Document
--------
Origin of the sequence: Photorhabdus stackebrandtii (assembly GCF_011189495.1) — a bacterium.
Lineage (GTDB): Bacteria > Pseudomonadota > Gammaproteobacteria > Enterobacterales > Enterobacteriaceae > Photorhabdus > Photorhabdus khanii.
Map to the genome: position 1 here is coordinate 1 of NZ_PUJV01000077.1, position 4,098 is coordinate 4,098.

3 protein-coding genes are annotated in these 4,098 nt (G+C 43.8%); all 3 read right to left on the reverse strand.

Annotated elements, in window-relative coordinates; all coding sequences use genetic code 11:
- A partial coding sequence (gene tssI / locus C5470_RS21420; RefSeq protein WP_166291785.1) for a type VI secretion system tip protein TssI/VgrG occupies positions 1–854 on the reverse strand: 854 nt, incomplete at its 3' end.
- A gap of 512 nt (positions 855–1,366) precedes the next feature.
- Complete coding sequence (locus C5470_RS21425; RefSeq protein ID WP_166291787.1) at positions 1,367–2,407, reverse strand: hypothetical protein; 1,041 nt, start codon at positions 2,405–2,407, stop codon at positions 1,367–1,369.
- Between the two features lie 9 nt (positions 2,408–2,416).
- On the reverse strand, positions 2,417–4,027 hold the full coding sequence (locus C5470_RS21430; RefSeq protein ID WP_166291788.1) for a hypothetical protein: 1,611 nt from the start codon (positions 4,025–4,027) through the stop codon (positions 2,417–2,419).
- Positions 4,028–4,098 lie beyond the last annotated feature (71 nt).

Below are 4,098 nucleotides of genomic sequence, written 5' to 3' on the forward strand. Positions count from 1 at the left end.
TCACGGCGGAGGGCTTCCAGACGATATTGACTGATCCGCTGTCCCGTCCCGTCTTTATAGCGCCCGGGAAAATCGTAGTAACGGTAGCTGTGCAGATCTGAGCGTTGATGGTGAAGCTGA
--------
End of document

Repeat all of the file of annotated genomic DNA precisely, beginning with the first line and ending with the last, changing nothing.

Origin of the sequence: Photorhabdus stackebrandtii (assembly GCF_011189495.1) — a bacterium.
Lineage (GTDB): Bacteria > Pseudomonadota > Gammaproteobacteria > Enterobacterales > Enterobacteriaceae > Photorhabdus > Photorhabdus khanii.
Map to the genome: position 1 here is coordinate 1 of NZ_PUJV01000077.1, position 4,098 is coordinate 4,098.

3 protein-coding genes are annotated in these 4,098 nt (G+C 43.8%); all 3 read right to left on the reverse strand.

Annotated elements, in window-relative coordinates; all coding sequences use genetic code 11:
- A partial coding sequence (gene tssI / locus C5470_RS21420; RefSeq protein WP_166291785.1) for a type VI secretion system tip protein TssI/VgrG occupies positions 1–854 on the reverse strand: 854 nt, incomplete at its 3' end.
- A gap of 512 nt (positions 855–1,366) precedes the next feature.
- Complete coding sequence (locus C5470_RS21425; RefSeq protein ID WP_166291787.1) at positions 1,367–2,407, reverse strand: hypothetical protein; 1,041 nt, start codon at positions 2,405–2,407, stop codon at positions 1,367–1,369.
- Between the two features lie 9 nt (positions 2,408–2,416).
- On the reverse strand, positions 2,417–4,027 hold the full coding sequence (locus C5470_RS21430; RefSeq protein ID WP_166291788.1) for a hypothetical protein: 1,611 nt from the start codon (positions 4,025–4,027) through the stop codon (positions 2,417–2,419).
- Positions 4,028–4,098 lie beyond the last annotated feature (71 nt).

Below are 4,098 nucleotides of genomic sequence, written 5' to 3' on the forward strand. Positions count from 1 at the left end.
TCACGGCGGAGGGCTTCCAGACGATATTGACTGATCCGCTGTCCCGTCCCGTCTTTATAGCGCCCGGGAAAATCGTAGTAACGGTAGCTGTGCAGATCTGAGCGTTGATGGTGAAGCTGA